The Case Against Small Caps
Small vs. Large Stocks
In the David vs. Goliath scenario, a smaller, weaker character faces down and defeats a larger and stronger opponent. Such triumphant underdog storylines abound in the realm of business: Think Netflix vs. Blockbuster, Alibaba vs. eBay in China, or Amazon vs. Barnes & Noble.
For small companies, survival is much more of a struggle than for their larger, more established counterparts. Their greater challenge is reflected in higher business risk. In the US stock market, the smallest 10% of companies by market capitalization exhibited annualized volatility of 15.3%, compared with 14.1% for the largest 10%, according to data going back to 1926 from the Kenneth R. French Data Library.
Investors naturally expect to be compensated for holding riskier stocks. But the Size factor, which represents a strategy of buying small-cap stocks and shorting large caps, has not generated attractive returns over the last 90-plus years. But maybe market capitalization is the wrong metric. Could different measurements of size have generated better performance?
The Long View
Returns from the Size factor have been almost flat since 1926, with some significant boom-and-bust cycles. The first influential paper on excess Size factor returns was published by Rolf W. Banz in 1981 — the approximate performance peak for the Size factor.
Although the returns were positive across the entire observation period, they were not especially robust given decade-long drawdowns. Making matters worse, the data excludes transaction costs and thus overstates returns.
The Long-Short Size Factor in the US Stock Market
Source: Kenneth R. French Data Library
Measuring Size Differently in the US Stock Market
Market capitalization is the prevailing metric for weighting stocks in equity indices. But it is not the only way to measure the size of companies. We used four alternatives and applied them in the US stock market. The results showed varied Size factor performance since 2000.
Market capitalization and average daily value traded (ADV) yielded almost identical returns. This is intuitive since the stocks with the largest market capitalizations tend to be among the most traded. Enterprise value, which comprises market capitalization and debt, resulted in flat performance. In contrast, weighting companies by total assets and total sales generated negative returns.
The strong performance of market capitalization and ADV between 2000 and 2002 is best ignored since it resulted from the rebound following the severe tech bubble drawdown as investors preferred large over small companies.
The US Long-Short Size Factor: Alternative Metrics
To analyze the alternative Size metrics, we looked at the current median market capitalizations for the long and short portfolios. We found the portfolio characteristics are comparable across the different metrics, except for total assets and total sales, which feature smaller companies in the long portfolio as measured by market capitalization. This likely reflects a preference among investors for fast-growing, asset-light companies over more mature businesses with greater assets and sales.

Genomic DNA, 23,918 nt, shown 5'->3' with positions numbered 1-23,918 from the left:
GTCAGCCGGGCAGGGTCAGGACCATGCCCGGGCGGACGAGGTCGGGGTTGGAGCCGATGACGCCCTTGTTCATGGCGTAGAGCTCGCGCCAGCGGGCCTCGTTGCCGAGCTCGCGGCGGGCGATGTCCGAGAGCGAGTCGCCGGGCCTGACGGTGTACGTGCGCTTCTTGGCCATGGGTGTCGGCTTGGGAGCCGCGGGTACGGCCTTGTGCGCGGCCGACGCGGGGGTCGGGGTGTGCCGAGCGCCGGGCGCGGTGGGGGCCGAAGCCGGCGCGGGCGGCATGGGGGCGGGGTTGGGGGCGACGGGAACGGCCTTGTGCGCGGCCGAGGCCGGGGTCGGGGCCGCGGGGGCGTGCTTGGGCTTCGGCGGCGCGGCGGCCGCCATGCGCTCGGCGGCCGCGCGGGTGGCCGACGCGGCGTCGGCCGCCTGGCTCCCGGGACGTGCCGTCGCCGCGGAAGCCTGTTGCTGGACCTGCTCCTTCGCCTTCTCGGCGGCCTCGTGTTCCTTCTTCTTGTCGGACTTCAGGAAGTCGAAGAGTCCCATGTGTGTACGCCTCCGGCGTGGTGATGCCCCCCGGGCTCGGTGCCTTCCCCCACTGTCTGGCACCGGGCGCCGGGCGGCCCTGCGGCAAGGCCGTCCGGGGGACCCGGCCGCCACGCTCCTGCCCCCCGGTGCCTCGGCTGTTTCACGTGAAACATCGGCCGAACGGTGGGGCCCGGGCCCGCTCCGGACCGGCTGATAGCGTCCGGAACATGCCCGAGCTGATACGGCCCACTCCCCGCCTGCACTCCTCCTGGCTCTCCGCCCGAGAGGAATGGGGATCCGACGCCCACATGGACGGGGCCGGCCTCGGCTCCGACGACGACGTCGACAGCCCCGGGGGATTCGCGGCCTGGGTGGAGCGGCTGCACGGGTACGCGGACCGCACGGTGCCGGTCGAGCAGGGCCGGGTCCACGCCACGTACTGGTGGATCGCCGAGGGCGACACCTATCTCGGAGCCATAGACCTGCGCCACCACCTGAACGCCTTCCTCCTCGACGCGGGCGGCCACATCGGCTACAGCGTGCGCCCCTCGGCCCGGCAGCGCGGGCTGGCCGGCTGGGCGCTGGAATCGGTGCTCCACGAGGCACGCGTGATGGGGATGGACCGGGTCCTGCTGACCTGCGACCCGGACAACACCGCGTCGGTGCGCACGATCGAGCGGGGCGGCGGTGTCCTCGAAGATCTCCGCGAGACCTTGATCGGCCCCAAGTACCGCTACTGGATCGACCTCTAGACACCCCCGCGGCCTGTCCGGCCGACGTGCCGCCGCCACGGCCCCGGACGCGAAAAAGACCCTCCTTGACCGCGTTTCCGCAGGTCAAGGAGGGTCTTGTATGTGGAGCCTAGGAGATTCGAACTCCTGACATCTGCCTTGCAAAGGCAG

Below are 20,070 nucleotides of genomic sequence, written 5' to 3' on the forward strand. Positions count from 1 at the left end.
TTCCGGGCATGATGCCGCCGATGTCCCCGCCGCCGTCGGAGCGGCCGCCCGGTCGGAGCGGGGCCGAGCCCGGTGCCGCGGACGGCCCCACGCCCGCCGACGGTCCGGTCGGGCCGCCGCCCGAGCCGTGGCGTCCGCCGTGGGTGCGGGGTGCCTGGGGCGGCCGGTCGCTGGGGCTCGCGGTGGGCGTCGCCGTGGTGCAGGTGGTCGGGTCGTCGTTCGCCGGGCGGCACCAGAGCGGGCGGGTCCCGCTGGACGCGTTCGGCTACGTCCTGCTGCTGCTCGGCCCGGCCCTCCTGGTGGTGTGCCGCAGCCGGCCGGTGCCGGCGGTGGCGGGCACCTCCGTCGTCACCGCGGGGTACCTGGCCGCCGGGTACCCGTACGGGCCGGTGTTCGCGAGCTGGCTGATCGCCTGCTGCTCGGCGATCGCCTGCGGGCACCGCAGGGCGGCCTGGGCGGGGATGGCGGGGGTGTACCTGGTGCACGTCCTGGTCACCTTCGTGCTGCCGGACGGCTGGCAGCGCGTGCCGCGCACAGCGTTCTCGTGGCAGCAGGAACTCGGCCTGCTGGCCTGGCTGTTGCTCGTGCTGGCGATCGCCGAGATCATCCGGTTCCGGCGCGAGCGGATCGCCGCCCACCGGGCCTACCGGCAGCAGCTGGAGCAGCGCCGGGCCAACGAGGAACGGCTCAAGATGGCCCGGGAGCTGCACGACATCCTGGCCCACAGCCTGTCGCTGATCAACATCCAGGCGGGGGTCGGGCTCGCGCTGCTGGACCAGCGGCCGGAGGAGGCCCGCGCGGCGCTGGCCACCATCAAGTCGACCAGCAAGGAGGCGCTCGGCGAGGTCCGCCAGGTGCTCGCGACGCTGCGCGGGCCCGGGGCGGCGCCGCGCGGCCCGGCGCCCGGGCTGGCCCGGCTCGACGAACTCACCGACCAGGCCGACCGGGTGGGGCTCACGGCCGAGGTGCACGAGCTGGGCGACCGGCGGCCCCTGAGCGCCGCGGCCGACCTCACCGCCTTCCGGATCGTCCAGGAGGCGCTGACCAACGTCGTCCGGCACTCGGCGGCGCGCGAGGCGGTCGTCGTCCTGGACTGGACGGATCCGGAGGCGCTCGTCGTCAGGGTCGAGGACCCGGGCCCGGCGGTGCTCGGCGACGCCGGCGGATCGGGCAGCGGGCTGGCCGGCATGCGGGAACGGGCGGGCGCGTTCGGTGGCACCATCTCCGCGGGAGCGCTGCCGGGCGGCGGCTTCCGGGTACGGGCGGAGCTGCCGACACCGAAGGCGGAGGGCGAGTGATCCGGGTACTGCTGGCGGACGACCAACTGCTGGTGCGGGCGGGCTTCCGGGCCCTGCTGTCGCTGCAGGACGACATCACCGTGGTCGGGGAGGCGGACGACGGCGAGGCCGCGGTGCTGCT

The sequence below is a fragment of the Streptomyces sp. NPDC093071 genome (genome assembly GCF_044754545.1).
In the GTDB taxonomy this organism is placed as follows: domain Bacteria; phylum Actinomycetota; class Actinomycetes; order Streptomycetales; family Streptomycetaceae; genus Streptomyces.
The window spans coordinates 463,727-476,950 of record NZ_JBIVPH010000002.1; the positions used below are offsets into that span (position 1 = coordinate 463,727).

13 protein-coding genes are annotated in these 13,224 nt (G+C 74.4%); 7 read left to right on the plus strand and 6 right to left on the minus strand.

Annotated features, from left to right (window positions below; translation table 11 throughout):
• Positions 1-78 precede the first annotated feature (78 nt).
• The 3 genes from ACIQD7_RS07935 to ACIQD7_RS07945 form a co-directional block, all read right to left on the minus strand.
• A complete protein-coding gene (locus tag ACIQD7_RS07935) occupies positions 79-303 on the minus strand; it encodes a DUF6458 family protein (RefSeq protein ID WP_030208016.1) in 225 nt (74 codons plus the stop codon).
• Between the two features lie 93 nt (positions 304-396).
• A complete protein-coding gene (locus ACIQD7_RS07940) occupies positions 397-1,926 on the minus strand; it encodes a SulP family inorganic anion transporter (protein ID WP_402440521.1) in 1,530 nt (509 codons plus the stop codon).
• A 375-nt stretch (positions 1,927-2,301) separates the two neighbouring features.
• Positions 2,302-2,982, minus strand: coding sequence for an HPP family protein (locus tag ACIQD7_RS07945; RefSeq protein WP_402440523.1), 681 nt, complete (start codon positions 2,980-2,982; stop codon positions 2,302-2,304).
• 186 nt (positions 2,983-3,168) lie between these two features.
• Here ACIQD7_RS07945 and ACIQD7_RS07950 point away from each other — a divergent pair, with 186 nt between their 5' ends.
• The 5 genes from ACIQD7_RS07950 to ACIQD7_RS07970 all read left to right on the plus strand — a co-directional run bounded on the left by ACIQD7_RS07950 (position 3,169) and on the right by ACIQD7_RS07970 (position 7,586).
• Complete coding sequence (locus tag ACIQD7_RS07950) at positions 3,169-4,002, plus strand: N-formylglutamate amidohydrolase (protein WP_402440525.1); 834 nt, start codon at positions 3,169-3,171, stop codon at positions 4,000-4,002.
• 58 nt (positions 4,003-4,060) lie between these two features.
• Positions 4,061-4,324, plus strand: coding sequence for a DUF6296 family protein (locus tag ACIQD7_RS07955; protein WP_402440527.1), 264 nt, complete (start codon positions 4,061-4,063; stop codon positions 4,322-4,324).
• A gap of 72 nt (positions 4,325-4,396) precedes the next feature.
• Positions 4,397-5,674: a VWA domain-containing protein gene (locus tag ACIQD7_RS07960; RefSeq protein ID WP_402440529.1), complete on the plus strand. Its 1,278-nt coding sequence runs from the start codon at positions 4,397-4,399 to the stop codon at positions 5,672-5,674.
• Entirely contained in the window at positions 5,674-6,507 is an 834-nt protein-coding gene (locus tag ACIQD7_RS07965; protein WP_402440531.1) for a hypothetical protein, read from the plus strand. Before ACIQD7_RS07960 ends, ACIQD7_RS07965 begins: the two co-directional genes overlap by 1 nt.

Median Market Capitalization ($ billions) for Alternative Size Metrics
Next, we developed a sector breakdown of the long portfolio of small caps for the different metrics from 2000 to 2018. This yielded the following observations:
- Market capitalization was the most diversified across sectors.
- Enterprise value was dominated by the technology sector — likely a reflection of tech stocks’ comparatively low leverage.
- ADV: Financials contributed most stocks, although it’s difficult to explain why.
- Total assets was heavy with tech and health care stocks, probably because such companies have few assets.
- Total sales: As with total assets, technology and health care (biotech) stocks tend to grow quickly, but often have little or no sales.
Overall, from a sector perspective, alternative Size factor metrics resulted in diverse portfolios.
Sector Breakdown for Alternative Size Metrics: Long Portfolio, 2000–2018
Europe to the Rescue?
The lack of a US small-cap premium is perplexing. But maybe the US equity market is an outlier. The same strategies applied in European stock markets, it turns out, yield positive and relatively consistent returns since 2000. The alternative metrics show somewhat similar trends, in contrast to the conflicting US results. So maybe there’s hope for small-cap investors after all.
The European Long-Short Size Factor: Alternative Metrics
Small vs. Large Stocks in Asia-Pacific
But what about elsewhere? Could the Japanese stock market offer a similar small-cap premium? Apparently not, no matter what small-cap measure is used. As in Europe, the alternative Size metrics show comparable trends. But the performance is disappointing.
The Japanese Long-Short Size Factor: Alternative Metrics
Comparing the Size Factor by Regions
Finally, we created equal-weight portfolios of the various small-cap metrics, including market capitalization, and compared Size factor performance across regions.
Investors were rewarded for buying smaller, riskier companies in Europe, but not in the United States or Japan. This would seem to cast doubt on the very existence of the small-cap premium.
Common equity factors like Value or Momentum tend to exhibit similar trends across different stock markets and even asset classes. But Size factor performance is relatively heterogeneous, except in Europe and Japan, from 2006 onwards. An interesting question to explore is why investors buy cheap or winning stocks at approximately the same time, but not necessarily small stocks.